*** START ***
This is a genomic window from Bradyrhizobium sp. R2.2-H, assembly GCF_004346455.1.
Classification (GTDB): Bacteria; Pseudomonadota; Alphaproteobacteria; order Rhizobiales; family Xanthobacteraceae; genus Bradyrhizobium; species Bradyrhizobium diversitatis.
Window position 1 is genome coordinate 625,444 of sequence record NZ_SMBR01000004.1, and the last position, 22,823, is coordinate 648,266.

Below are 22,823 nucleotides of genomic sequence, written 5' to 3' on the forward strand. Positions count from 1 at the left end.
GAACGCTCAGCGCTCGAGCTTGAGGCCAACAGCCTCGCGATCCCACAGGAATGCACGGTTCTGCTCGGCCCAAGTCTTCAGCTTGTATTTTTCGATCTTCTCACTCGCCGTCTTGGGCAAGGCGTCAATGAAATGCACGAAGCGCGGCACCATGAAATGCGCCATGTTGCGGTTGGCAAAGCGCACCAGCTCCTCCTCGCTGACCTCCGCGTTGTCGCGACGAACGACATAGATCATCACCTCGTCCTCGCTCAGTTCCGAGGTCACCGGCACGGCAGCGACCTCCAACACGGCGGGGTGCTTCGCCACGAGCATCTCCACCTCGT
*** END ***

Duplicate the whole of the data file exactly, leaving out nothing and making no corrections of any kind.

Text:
This is a genomic window from Bradyrhizobium sp. R2.2-H, assembly GCF_004346455.1.
Classification (GTDB): Bacteria; Pseudomonadota; Alphaproteobacteria; order Rhizobiales; family Xanthobacteraceae; genus Bradyrhizobium; species Bradyrhizobium diversitatis.
Window position 1 is genome coordinate 625,444 of sequence record NZ_SMBR01000004.1, and the last position, 22,823, is coordinate 648,266.

Below are 22,823 nucleotides of genomic sequence, written 5' to 3' on the forward strand. Positions count from 1 at the left end.
GAACGCTCAGCGCTCGAGCTTGAGGCCAACAGCCTCGCGATCCCACAGGAATGCACGGTTCTGCTCGGCCCAAGTCTTCAGCTTGTATTTTTCGATCTTCTCACTCGCCGTCTTGGGCAAGGCGTCAATGAAATGCACGAAGCGCGGCACCATGAAATGCGCCATGTTGCGGTTGGCAAAGCGCACCAGCTCCTCCTCGCTGACCTCCGCGTTGTCGCGACGAACGACATAGATCATCACCTCGTCCTCGCTCAGTTCCGAGGTCACCGGCACGGCAGCGACCTCCAACACGGCGGGGTGCTTCGCCACGAGCATCTCCACCTCGT